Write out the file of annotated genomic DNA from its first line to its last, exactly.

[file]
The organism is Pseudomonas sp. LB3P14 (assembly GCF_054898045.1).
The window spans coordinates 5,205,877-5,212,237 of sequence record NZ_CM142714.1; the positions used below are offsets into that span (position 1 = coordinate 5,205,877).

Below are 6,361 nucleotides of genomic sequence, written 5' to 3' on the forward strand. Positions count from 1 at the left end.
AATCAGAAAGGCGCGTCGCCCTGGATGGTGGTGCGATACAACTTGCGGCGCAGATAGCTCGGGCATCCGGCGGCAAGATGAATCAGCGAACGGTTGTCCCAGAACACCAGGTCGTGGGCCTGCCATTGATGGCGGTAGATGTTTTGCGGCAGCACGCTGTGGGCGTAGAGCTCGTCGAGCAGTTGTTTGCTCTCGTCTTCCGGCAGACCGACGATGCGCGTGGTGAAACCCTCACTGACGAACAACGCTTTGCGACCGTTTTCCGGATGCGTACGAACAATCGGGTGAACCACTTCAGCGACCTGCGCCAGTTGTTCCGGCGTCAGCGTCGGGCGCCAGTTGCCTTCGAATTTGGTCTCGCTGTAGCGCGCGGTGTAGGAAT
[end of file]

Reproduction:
The organism is Pseudomonas sp. LB3P14 (assembly GCF_054898045.1).
The window spans coordinates 5,205,877-5,212,237 of sequence record NZ_CM142714.1; the positions used below are offsets into that span (position 1 = coordinate 5,205,877).

Below are 6,361 nucleotides of genomic sequence, written 5' to 3' on the forward strand. Positions count from 1 at the left end.
AATCAGAAAGGCGCGTCGCCCTGGATGGTGGTGCGATACAACTTGCGGCGCAGATAGCTCGGGCATCCGGCGGCAAGATGAATCAGCGAACGGTTGTCCCAGAACACCAGGTCGTGGGCCTGCCATTGATGGCGGTAGATGTTTTGCGGCAGCACGCTGTGGGCGTAGAGCTCGTCGAGCAGTTGTTTGCTCTCGTCTTCCGGCAGACCGACGATGCGCGTGGTGAAACCCTCACTGACGAACAACGCTTTGCGACCGTTTTCCGGATGCGTACGAACAATCGGGTGAACCACTTCAGCGACCTGCGCCAGTTGTTCCGGCGTCAGCGTCGGGCGCCAGTTGCCTTCGAATTTGGTCTCGCTGTAGCGCGCGGTGTAGGAAT